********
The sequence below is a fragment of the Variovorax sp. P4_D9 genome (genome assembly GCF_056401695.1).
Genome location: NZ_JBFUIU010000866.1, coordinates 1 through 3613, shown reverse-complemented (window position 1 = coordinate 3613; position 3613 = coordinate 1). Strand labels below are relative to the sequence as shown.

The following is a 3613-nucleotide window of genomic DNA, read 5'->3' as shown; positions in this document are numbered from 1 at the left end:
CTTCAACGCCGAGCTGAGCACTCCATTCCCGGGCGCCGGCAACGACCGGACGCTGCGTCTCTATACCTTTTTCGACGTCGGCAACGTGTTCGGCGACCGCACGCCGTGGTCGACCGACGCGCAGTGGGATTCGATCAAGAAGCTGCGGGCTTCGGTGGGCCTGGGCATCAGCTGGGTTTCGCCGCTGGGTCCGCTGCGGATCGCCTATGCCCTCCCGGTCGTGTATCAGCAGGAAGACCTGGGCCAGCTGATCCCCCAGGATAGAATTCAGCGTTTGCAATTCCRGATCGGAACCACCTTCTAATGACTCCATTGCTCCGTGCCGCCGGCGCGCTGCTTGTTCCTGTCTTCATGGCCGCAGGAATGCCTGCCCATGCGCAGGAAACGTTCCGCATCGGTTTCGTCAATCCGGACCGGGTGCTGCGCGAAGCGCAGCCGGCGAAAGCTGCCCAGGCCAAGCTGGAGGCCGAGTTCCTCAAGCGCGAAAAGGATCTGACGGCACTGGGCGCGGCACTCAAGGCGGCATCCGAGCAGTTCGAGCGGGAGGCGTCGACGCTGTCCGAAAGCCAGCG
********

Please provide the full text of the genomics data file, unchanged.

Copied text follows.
The sequence below is a fragment of the Variovorax sp. P4_D9 genome (genome assembly GCF_056401695.1).
Genome location: NZ_JBFUIU010000866.1, coordinates 1 through 3613, shown reverse-complemented (window position 1 = coordinate 3613; position 3613 = coordinate 1). Strand labels below are relative to the sequence as shown.

The following is a 3613-nucleotide window of genomic DNA, read 5'->3' as shown; positions in this document are numbered from 1 at the left end:
CTTCAACGCCGAGCTGAGCACTCCATTCCCGGGCGCCGGCAACGACCGGACGCTGCGTCTCTATACCTTTTTCGACGTCGGCAACGTGTTCGGCGACCGCACGCCGTGGTCGACCGACGCGCAGTGGGATTCGATCAAGAAGCTGCGGGCTTCGGTGGGCCTGGGCATCAGCTGGGTTTCGCCGCTGGGTCCGCTGCGGATCGCCTATGCCCTCCCGGTCGTGTATCAGCAGGAAGACCTGGGCCAGCTGATCCCCCAGGATAGAATTCAGCGTTTGCAATTCCRGATCGGAACCACCTTCTAATGACTCCATTGCTCCGTGCCGCCGGCGCGCTGCTTGTTCCTGTCTTCATGGCCGCAGGAATGCCTGCCCATGCGCAGGAAACGTTCCGCATCGGTTTCGTCAATCCGGACCGGGTGCTGCGCGAAGCGCAGCCGGCGAAAGCTGCCCAGGCCAAGCTGGAGGCCGAGTTCCTCAAGCGCGAAAAGGATCTGACGGCACTGGGCGCGGCACTCAAGGCGGCATCCGAGCAGTTCGAGCGGGAGGCGTCGACGCTGTCCGAAAGCCAGCG